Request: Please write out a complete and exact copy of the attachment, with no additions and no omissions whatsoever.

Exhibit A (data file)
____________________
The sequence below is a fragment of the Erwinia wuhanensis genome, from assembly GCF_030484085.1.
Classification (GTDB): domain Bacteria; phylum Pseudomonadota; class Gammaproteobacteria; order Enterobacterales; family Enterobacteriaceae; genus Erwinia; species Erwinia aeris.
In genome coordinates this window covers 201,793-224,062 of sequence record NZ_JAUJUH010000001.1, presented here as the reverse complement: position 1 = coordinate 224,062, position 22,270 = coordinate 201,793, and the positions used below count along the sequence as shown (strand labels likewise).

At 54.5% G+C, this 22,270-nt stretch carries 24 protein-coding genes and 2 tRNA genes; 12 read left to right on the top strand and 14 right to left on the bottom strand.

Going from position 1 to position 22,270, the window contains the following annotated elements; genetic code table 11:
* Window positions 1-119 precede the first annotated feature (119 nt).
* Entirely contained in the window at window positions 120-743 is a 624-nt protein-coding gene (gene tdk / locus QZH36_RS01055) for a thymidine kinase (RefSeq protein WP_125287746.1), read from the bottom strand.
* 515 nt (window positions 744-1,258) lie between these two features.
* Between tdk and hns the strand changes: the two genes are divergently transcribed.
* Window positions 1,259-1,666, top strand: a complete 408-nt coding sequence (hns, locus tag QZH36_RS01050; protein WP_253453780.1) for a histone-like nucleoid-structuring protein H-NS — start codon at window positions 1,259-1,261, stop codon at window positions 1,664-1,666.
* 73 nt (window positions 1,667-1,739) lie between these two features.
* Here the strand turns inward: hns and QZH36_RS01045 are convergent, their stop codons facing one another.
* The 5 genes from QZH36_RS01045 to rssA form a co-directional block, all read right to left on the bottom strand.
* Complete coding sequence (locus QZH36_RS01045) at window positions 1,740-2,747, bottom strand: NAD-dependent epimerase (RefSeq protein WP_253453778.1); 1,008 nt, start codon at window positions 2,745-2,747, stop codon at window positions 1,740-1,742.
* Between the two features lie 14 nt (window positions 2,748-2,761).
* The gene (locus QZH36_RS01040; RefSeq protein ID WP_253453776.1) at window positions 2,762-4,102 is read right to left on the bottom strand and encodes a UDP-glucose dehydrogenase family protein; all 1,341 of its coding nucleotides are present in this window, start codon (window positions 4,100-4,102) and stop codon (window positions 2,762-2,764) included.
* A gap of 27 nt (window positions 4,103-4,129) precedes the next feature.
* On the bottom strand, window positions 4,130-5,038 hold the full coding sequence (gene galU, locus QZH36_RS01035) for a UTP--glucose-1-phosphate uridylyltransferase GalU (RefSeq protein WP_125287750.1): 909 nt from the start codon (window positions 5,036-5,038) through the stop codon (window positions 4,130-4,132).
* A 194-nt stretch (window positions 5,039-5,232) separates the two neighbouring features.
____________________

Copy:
The sequence below is a fragment of the Erwinia wuhanensis genome, from assembly GCF_030484085.1.
Classification (GTDB): domain Bacteria; phylum Pseudomonadota; class Gammaproteobacteria; order Enterobacterales; family Enterobacteriaceae; genus Erwinia; species Erwinia aeris.
In genome coordinates this window covers 201,793-224,062 of sequence record NZ_JAUJUH010000001.1, presented here as the reverse complement: position 1 = coordinate 224,062, position 22,270 = coordinate 201,793, and the positions used below count along the sequence as shown (strand labels likewise).

At 54.5% G+C, this 22,270-nt stretch carries 24 protein-coding genes and 2 tRNA genes; 12 read left to right on the top strand and 14 right to left on the bottom strand.

Going from position 1 to position 22,270, the window contains the following annotated elements; genetic code table 11:
* Window positions 1-119 precede the first annotated feature (119 nt).
* Entirely contained in the window at window positions 120-743 is a 624-nt protein-coding gene (gene tdk / locus QZH36_RS01055) for a thymidine kinase (RefSeq protein WP_125287746.1), read from the bottom strand.
* 515 nt (window positions 744-1,258) lie between these two features.
* Between tdk and hns the strand changes: the two genes are divergently transcribed.
* Window positions 1,259-1,666, top strand: a complete 408-nt coding sequence (hns, locus tag QZH36_RS01050; protein WP_253453780.1) for a histone-like nucleoid-structuring protein H-NS — start codon at window positions 1,259-1,261, stop codon at window positions 1,664-1,666.
* 73 nt (window positions 1,667-1,739) lie between these two features.
* Here the strand turns inward: hns and QZH36_RS01045 are convergent, their stop codons facing one another.
* The 5 genes from QZH36_RS01045 to rssA form a co-directional block, all read right to left on the bottom strand.
* Complete coding sequence (locus QZH36_RS01045) at window positions 1,740-2,747, bottom strand: NAD-dependent epimerase (RefSeq protein WP_253453778.1); 1,008 nt, start codon at window positions 2,745-2,747, stop codon at window positions 1,740-1,742.
* Between the two features lie 14 nt (window positions 2,748-2,761).
* The gene (locus QZH36_RS01040; RefSeq protein ID WP_253453776.1) at window positions 2,762-4,102 is read right to left on the bottom strand and encodes a UDP-glucose dehydrogenase family protein; all 1,341 of its coding nucleotides are present in this window, start codon (window positions 4,100-4,102) and stop codon (window positions 2,762-2,764) included.
* A gap of 27 nt (window positions 4,103-4,129) precedes the next feature.
* On the bottom strand, window positions 4,130-5,038 hold the full coding sequence (gene galU, locus QZH36_RS01035) for a UTP--glucose-1-phosphate uridylyltransferase GalU (RefSeq protein WP_125287750.1): 909 nt from the start codon (window positions 5,036-5,038) through the stop codon (window positions 4,130-4,132).
* A 194-nt stretch (window positions 5,039-5,232) separates the two neighbouring features.